As I noted in my last report, Tom wife, Andrea, was invaluable to us during our trip. She was aces on hand-ups and prepped all our post-race meals, meaning recovery and relaxation were all we had to worry about each evening.

She was also useful for gathering intelligence. The evening after the circuit race, for example, she overheard a rider in the kitchen say to another: "I just came here for a workout and maybe some upgrade points, but then those guys from Chicago came and turned it into a race!"

That was pretty cool to hear.

Hanging out in the feed zone, she also learned that criterium racing was not exactly a much-practiced art in these parts. So it was, then, that we were licking our chops for Monday's criterium. Time for a lesson in Chicago-style racing.

The course was a fun one and very technical: Six corners, with a big climb up one side and shallow climbs over two others. It was only 1km, so there was very little opportunity for rest or recovery.

There would be sprints every five laps for either points or time bonuses. Dave was our GC guy, holding a tight lead over 6th place and just 24 seconds out of 4th. Our priority would be to get him a bonus so he could chill for the rest of the race and we could focus on getting Tom or Peter a good finish. They had struggled over the hills of the road races, but this would be their chance to shine.

They start races differently out in Vermont.

The race started with a scrum to line up on a side street. This was the race before the race before the race before the race before the race.

Then a barrier was let down and we inched onto the course. This was the race before the race before the race before the race.

Then there were call-ups, after which we again inched forward to the actual start line, scrambling for good position. This was the race before the race before the race.

Then the pace car led us for a "neutral" free lap, neutral in that nobody attacked but everybody surged forward, jostling for air. It was like the start of a cyclocross race. This, finally, was the race before the race.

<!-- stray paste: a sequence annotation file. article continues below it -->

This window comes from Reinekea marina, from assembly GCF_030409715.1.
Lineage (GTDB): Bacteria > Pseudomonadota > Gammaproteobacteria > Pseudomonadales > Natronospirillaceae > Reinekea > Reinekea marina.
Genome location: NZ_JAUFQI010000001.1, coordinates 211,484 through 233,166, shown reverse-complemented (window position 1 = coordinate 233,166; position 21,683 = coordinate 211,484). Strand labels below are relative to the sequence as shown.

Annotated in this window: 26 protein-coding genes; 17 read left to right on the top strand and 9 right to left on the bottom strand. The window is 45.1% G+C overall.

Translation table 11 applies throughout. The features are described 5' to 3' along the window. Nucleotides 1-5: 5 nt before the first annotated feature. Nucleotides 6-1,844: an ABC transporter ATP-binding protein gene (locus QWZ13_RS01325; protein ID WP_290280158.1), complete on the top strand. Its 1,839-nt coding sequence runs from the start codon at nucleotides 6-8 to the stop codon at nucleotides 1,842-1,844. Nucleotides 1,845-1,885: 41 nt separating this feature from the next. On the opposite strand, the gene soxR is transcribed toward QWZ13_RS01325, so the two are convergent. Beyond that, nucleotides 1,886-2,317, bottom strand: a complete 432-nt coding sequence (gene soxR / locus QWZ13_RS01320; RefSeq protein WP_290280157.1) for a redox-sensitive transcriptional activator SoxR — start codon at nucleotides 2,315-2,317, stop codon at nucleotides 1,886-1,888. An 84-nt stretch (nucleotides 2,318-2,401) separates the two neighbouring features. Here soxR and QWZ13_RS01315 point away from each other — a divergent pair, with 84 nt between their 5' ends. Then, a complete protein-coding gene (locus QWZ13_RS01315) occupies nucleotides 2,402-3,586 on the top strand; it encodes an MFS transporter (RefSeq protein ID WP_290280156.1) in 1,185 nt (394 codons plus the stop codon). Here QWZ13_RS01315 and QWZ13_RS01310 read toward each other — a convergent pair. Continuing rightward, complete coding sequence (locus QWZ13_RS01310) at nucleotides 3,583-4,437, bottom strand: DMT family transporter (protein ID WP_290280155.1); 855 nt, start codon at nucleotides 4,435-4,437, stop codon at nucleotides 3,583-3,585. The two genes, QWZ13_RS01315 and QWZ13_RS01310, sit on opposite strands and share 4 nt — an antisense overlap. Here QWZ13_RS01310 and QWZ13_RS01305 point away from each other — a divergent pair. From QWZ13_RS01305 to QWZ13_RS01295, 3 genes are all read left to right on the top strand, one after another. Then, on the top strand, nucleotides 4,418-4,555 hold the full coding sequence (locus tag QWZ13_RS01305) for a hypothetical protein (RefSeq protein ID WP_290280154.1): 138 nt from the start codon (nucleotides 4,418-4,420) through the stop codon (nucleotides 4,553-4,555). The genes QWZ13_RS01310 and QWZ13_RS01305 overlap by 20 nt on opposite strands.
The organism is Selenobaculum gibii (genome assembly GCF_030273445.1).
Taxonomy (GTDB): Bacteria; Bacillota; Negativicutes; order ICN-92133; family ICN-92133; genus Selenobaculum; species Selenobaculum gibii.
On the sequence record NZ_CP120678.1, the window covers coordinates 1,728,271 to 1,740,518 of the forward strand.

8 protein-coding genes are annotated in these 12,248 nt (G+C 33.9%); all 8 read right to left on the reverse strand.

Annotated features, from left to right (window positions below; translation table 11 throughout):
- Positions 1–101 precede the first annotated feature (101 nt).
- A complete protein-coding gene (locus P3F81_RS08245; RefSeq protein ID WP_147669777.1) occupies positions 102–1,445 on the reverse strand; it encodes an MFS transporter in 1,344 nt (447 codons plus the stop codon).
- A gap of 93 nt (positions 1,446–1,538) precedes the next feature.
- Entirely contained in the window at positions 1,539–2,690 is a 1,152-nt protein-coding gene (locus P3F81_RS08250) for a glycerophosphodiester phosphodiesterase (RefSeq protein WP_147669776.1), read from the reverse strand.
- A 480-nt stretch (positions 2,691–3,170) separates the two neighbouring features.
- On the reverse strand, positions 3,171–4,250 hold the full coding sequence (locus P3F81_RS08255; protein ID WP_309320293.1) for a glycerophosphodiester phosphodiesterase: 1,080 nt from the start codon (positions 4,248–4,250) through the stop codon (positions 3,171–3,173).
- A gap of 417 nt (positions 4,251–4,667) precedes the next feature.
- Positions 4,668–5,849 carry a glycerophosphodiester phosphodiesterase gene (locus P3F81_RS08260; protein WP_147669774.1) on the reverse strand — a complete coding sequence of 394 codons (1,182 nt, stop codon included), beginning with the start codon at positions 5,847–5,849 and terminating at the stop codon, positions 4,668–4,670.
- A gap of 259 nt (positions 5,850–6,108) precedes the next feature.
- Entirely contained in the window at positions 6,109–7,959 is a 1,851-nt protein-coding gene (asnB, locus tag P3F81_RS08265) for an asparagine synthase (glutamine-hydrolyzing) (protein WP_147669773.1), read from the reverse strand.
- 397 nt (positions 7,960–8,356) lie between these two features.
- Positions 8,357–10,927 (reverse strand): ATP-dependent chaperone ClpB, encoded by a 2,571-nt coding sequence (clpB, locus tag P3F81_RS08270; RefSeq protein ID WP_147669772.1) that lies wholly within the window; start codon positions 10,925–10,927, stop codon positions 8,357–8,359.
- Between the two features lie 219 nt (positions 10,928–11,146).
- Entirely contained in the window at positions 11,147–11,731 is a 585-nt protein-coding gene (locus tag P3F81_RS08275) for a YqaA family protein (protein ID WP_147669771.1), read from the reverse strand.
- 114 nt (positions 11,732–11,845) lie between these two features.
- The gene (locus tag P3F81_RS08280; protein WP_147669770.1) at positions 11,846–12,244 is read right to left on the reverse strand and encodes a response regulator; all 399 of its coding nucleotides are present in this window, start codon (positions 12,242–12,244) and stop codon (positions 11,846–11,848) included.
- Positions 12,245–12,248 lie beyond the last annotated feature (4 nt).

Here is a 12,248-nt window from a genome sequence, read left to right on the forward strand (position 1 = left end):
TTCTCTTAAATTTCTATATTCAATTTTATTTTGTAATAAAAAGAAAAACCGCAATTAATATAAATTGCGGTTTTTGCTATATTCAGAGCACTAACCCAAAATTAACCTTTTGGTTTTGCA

And then the pace car accelerated. We were racing -- and racing fast, right from the gun.

Now, I'm not the world's best handler on technical courses, but all those hard Superweek races were paying dividends. I started with lousy position, but in each corner I was able to move up a few spots, simply by taking a clever line and pedaling through.

That said, I still don't think I ever made it up to more than 30th position. The other guys, meanwhile, were killing it up front. With a short course and so many sprints, it was like a points race, so their track experience came in handy.

How handy? Dave started 24 seconds out of 4th place. First place in each of the three sprints earned 8 seconds. Thanks to some killer leadouts, Dave was able to sweep the sprints, earning all 24 seconds he needed.

Then it was time for the finish. Tom was our guy, but he unfortunately got boxed in near the finish, so our top finish was Peter with a respectable 7th.

And Dave's GC? To resolve the tie, officials went to Friday's time trial results to plum out fractions of seconds -- and Dave fell short by a mere 4/10ths of a second. Rats!

Nonetheless, we ended the weekend with top 10 finishes, a top 5 GC and a whole lot of fun. There's no doubt this was a successful expedition.

And hats off to the organization here. This was by far my favorite stage race and four of my favorite individual races. Thanks to the sprint and mountain competitions, there was something for everyone, and the courses were all fantastic. Now that we all have a little more experience, we can't wait to come back next year -- and I hope we can bring a few more strong racers with us us.